Abstract: This article examines the UN’s programs of technical assistance for public administration as a “technology of stateness” during the postwar period of decolonization. Drawing on original research in the UN Archives, the article shows how these programs connected with a larger network of actors interested in promoting public administration reforms in decolonized states. Additionally, the article analyzes the assemblage of governmental rationalities and technologies advanced by UN technical assistance, finding both a tendency towards the centralization of state power and an effort to decentralize and disarm state bureaucracies. In doing so, the article suggests new lines of research connecting the colonial concept of “good government” to the more recent discourse of “good governance.”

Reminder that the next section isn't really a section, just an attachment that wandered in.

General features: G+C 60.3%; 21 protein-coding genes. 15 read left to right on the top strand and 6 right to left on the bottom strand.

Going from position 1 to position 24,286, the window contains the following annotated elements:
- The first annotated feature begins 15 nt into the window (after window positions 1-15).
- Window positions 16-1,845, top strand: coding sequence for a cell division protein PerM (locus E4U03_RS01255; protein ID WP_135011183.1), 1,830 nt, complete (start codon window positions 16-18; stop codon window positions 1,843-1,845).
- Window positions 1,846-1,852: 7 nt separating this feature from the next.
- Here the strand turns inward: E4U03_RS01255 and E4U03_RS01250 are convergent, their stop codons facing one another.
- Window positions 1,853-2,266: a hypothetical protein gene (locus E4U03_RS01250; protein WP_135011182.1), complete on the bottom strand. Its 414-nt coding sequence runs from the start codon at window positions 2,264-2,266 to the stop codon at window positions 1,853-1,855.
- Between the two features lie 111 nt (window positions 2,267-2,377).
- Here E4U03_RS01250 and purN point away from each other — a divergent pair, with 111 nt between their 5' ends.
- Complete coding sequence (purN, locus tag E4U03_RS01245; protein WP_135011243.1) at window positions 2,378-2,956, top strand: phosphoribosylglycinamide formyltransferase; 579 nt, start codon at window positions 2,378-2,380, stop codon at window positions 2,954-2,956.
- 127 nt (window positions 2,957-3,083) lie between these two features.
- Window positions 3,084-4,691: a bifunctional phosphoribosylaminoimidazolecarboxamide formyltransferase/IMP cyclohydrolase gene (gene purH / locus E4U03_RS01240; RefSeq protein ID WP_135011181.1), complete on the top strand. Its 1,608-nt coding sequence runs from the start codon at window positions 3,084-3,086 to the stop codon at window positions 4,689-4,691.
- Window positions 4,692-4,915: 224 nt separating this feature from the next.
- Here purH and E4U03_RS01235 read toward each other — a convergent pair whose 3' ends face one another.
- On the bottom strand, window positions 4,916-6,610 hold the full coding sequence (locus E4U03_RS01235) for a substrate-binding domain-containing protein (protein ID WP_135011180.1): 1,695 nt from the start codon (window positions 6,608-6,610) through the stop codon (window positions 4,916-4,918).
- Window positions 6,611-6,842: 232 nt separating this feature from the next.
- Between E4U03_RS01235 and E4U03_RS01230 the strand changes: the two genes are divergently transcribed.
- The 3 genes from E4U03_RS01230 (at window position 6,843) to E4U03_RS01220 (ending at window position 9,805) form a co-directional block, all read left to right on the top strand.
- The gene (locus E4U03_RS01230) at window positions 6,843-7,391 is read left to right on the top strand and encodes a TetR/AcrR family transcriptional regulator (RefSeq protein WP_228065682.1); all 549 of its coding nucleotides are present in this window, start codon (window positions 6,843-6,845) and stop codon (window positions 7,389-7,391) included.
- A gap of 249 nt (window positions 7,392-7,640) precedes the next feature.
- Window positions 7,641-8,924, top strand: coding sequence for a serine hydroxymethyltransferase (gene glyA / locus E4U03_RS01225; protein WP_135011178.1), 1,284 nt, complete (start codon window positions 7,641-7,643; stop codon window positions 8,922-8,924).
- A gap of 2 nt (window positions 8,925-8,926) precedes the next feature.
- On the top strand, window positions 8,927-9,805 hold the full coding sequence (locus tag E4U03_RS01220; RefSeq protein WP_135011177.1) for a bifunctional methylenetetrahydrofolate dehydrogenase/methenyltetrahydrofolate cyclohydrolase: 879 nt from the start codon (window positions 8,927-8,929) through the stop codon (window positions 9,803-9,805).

Our latest issue is out! Featuring a dossier on global history and decolonization – from the air, in pharmaceuticals, seeing Dar-es-Salaam as a decolonial space, in the postcolonial career of D.N. Pritt, and African Liberation in 1970. Our issue also includes an essay on hunger strikes at Guantanamo Bay and another on the “Unwilling or Unable” doctrine and its reproduction of racial capitalism.View entire issue >
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Human Rights, Revolutionary Humanitarianism, and African Liberation in 1970, from Meredith Terretta @MTerretta https://muse.jhu.edu/pub/56/article/902635
The Jurisprudence of Decolonization, from Rohit De @itihaasnaama